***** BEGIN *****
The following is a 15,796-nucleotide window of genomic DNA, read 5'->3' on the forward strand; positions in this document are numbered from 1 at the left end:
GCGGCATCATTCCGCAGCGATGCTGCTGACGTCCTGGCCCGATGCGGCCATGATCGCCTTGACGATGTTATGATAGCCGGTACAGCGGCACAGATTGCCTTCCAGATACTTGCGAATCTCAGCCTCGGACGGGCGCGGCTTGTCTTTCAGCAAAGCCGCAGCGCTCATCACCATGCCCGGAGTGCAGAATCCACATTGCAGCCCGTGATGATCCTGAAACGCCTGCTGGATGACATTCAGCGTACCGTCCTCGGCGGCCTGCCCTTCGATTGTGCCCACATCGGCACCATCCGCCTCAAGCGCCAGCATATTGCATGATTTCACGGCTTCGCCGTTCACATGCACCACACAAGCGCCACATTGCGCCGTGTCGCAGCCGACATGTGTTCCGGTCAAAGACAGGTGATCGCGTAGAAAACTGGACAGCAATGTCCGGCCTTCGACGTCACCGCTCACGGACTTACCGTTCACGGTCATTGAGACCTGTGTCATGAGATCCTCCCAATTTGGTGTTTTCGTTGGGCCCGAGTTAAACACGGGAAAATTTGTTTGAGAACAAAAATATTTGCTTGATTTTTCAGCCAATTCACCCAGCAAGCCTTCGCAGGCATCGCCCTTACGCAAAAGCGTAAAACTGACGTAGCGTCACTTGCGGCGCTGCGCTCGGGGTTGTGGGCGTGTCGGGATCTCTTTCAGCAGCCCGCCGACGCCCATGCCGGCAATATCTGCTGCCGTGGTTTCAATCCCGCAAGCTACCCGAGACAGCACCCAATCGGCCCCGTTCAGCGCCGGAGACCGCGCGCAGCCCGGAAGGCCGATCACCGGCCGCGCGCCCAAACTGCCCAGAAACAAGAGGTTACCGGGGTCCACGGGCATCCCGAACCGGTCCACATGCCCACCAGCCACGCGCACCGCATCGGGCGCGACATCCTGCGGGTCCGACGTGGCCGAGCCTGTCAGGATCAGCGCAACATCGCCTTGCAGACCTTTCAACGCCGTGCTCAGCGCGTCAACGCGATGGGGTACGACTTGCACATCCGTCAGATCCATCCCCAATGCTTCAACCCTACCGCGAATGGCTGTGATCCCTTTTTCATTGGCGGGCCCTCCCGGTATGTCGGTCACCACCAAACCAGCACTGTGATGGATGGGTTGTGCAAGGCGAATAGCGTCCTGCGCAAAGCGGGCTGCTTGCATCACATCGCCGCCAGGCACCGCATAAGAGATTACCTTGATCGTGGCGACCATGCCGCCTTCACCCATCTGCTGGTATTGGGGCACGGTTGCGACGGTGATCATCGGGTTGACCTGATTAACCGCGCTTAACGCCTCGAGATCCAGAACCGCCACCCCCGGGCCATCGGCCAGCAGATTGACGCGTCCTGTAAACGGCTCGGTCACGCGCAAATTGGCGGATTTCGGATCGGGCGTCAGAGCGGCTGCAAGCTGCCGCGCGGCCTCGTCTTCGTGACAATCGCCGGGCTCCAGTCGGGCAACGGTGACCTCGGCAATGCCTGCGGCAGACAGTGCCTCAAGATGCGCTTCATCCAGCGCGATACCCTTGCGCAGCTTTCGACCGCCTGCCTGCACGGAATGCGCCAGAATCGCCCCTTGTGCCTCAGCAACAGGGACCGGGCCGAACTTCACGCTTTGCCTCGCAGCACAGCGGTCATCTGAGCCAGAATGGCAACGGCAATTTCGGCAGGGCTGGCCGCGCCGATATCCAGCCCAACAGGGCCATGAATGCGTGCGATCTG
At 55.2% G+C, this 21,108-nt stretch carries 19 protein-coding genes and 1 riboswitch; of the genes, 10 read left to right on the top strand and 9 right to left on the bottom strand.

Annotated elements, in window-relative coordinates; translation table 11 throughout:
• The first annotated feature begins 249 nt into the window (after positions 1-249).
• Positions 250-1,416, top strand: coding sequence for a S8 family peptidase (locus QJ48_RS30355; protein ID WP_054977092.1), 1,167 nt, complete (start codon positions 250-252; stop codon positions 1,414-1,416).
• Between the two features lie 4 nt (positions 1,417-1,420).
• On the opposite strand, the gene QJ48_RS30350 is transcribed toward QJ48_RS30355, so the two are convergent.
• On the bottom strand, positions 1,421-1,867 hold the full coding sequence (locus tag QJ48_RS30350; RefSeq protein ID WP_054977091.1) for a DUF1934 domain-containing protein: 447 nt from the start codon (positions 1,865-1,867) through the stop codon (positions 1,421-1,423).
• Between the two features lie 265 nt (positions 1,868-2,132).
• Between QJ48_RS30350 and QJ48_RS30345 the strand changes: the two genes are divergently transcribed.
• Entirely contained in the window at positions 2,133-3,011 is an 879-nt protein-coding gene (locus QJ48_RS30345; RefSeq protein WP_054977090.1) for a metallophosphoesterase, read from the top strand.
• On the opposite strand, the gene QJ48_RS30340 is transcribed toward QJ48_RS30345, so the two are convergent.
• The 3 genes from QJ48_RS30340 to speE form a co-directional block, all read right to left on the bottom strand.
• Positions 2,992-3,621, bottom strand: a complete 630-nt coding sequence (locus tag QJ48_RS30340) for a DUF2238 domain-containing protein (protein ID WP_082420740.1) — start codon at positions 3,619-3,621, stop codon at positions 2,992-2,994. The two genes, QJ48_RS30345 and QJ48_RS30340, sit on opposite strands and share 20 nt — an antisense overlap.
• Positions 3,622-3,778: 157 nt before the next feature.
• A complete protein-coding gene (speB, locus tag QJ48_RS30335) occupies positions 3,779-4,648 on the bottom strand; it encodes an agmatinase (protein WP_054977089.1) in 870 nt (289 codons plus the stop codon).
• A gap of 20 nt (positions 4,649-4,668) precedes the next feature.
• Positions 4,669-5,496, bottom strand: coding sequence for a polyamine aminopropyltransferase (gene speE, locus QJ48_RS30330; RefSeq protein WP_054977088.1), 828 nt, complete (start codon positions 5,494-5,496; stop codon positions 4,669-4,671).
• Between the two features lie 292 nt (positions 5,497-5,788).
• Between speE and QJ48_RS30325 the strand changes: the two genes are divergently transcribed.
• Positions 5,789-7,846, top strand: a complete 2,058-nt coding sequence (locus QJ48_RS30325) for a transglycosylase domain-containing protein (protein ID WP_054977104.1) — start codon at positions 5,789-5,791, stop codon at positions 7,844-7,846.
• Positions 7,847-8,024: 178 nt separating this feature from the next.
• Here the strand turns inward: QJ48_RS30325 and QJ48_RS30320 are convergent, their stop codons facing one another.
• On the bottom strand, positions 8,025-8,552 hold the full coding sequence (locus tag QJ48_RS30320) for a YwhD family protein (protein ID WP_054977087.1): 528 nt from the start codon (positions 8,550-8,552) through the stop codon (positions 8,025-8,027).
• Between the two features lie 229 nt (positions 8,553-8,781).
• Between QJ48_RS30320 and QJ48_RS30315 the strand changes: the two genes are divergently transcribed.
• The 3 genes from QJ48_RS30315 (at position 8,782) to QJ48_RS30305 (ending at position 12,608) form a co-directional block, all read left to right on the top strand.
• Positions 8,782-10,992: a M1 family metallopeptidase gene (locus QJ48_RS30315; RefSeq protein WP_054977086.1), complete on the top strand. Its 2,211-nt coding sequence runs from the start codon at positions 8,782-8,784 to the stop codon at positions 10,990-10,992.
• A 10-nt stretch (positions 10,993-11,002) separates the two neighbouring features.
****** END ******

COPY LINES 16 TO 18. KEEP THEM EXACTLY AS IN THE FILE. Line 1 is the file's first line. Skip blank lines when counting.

• Positions 3,622-3,778: 157 nt before the next feature.
• A complete protein-coding gene (speB, locus tag QJ48_RS30335) occupies positions 3,779-4,648 on the bottom strand; it encodes an agmatinase (protein WP_054977089.1) in 870 nt (289 codons plus the stop codon).
• A gap of 20 nt (positions 4,649-4,668) precedes the next feature.